Francine Larrimore as Roxie Hart in the original Broadway production of "Chicago" 1926 
Director Sam Forrest was replaced by George Abbot at the request of Jeanne Eagels (Roxie Hart); but Eagels quit the show within a few days, and Francine Larrimore replaced Eagels. Chicago opened on Broadway on 30 December 1926 (though the run is listed as 1927). The play ran for a respectable 172 performances, then toured for 2 years (with a then-unknown Clark Gable appearing as Amos Hart in a Los Angeles production ). A 1927 silent film version was produced and supervised by Cecil B. DeMille and starred former Mack Sennett bathing beauty Phyllis Haver as Roxie Hart. It was adapted as "Roxie Hart" in 1942 with Ginger Rogers in the title role. This 1942 film version eliminated all the murderesses except the unnamed Velma Kelly, while the stage and screen musical versions eliminated Jake, Babe, and several other characters.
 Phyllis Haver as Roxie Hart in the 1927 silent film "Chicago"


 Poster for the 1942 film version with Ginger Rogers starring as "Roxie Hart"
Original theatrical trailers for the film "Roxie Hart" starring Ginger Rogers.
Beulah and Belva - or, rather, Velma and Roxie - faded into obscurity for twenty five years, overshadowed by more infamous and notorious and newer murderers and murderesses - though no others that became entertainment stars because of their notoriety (hmmm - does Tanya Harding count?!).

Then, in 1960, actress Gwen Verdon read the play and asked her husband, Bob Fosse, to create and adaptation in musical format. Fossee spoke with Watkins on more than five occasions to obtain the rights, but he didn't succeed until the author passed away in 1969. It was then that producer Richard Fryer, Gwen Verdon and Bob Fosse began to devise the world of murder from the resources of vaudeville and comedy.

"Chicago: A Musical Vaudeville" opened on June 3, 1975 at the 46th Street Theatre, and ran for a total of 936 performances, closing on August 27, 1977. The opening night cast starred Chita Rivera as Velma Kelly, Gwen Verdon as Roxie Hart, Jerry Orbach as Billy Flynn, Barney Martin as Amos Hart and Mary McCarty as Matron Mama Morton.  

 Gwen Verdon (Roxie Hart), Chita Rivera (Velma Kelly), Jerry Orbach (Billy Flynn)
 Barney Martin (Amos Hart), Mary McCarty (Matron Mama Morton)

A revival, simply titled "Chicago" opened on Broadway in November 14, 1996 - and is still running today (January 23, 2017). The original revival was directed by Walter Bobbie and choreographed by Ann Reinking, who was married to Bob Fosse after he and Gwen Verdon divorced, and also starred as Roxie Hart, with Bebe Neuwirth as Velma Kelly and James Naughton as Billy Flynn. "Chicago" the revival won six Tony awards, more than any other revival to that date.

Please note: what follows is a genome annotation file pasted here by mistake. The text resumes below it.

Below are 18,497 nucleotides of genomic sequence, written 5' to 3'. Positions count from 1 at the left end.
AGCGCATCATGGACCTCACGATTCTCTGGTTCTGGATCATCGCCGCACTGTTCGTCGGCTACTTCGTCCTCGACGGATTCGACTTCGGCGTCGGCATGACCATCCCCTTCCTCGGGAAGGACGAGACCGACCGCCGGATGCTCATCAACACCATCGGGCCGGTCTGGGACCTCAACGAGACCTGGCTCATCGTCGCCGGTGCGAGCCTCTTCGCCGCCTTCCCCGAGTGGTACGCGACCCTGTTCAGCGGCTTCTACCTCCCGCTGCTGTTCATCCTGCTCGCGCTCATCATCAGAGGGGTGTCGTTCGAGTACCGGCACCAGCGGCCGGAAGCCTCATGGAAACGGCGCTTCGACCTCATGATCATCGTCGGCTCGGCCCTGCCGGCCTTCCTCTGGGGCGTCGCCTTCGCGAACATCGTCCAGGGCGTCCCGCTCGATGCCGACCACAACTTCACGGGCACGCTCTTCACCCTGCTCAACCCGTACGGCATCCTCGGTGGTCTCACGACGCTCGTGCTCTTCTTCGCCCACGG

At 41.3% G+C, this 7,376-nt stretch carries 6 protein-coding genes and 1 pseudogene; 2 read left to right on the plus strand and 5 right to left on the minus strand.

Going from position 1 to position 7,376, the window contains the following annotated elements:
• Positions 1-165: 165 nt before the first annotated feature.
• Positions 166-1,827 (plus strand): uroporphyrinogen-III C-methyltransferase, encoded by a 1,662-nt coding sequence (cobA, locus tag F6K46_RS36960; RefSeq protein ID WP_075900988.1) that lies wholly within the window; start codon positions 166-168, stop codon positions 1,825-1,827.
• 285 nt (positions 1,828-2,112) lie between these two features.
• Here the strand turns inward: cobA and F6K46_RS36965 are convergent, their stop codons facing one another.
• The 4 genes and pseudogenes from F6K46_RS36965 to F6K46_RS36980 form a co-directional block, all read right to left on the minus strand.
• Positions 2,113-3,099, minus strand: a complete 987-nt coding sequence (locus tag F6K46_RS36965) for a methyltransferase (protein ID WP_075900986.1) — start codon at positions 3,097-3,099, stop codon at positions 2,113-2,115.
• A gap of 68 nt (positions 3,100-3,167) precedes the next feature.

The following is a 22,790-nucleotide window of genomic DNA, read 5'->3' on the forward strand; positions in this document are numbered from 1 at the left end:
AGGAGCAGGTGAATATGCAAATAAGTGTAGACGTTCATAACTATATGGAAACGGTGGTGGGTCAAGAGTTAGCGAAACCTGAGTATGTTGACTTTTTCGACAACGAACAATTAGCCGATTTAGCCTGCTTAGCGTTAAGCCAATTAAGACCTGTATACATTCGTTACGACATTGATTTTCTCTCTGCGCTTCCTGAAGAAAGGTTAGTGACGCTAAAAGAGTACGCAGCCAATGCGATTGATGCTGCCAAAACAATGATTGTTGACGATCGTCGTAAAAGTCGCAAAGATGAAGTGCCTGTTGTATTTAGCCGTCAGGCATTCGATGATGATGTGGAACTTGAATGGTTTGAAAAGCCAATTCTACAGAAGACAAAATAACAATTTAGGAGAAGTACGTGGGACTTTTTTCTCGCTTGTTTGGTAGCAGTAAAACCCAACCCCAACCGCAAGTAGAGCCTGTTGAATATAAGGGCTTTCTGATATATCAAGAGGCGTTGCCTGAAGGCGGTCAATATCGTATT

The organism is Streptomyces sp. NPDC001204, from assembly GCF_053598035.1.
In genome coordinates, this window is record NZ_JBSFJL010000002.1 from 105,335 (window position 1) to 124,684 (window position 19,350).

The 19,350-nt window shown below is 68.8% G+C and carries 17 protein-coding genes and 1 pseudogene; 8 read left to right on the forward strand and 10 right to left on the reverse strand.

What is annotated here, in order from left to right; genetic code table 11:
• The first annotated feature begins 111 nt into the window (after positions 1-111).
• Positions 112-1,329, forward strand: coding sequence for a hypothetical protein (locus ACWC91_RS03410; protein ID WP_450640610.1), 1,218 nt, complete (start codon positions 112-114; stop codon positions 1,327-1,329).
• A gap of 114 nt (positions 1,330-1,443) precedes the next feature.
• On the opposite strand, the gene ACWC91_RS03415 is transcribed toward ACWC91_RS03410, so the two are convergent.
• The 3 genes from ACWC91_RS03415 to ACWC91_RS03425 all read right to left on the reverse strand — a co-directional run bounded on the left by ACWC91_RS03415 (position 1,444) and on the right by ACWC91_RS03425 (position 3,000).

In 2002, a brash, sassy, colorful and exuberant film version directed by Rob Marshall was released to universal applause. Film musicals had sunk to unpopularity at the time, and it was considered a great risk to invest so much money in such a dicey endeavor. But, "Chicago" broke box office records, won best picture awards by both the Golden Globes and the Academy Awards and revived a uniquely American genre: the film musical.
Renée Zellweger as Roxie Hart, Catherine Zeta Jones as Velma Kelly, Richard Gere as Billy Flynn
The film version starred Catherine Zeta-Jones as Velma Kelly, Renée Zellweger as Roxie Hart and Richard Gere as Billy Flynn, along with John C. Reilly as Amos Hart, Queen Latifah as Matron Mama Morton, and Christine Baranski as Mary Sunshine (a nod to Maurine Dallas Watkins herself).
John C. Reilly (Amos Hart), Queen Latifah (Matron Mama Morton), Christine Baranski (Mary Sunshine)
 


As a special treat to Broadway fans and trivia lovers, the film included a cameo by Broadway legend Chita Rivera, the original Velma Kelly, playing one of the 'merry murderesses of murder row."
Chita Rivera cameo in film version of "Chicago"
From tabloid fodder to play to film to talkie to musical to musical film ... it will be interesting to see where the next stop will be on the journey through history of Beulah and Belva!

 
Now, go make something beautiful!
¸.•´¸.•*´¨) ¸.•*´¨)(¸.•´
(¸.•´♥ Tristan ♥
 
 



2 comments:

scrappergeek said...

Chicago is one of my favorite musicals--thank you for posting its fascinating history!

Jackie P Neal said...

Very cool history of Chicago Tristan! I had no idea it was even based on truth!duh!
I have never seem it on Broadway,only as a movie, and will be sure to watch it again,with new insight!
Thanks so much for taking the time to post and share this interesting information!
Have a great week!
Jackie ")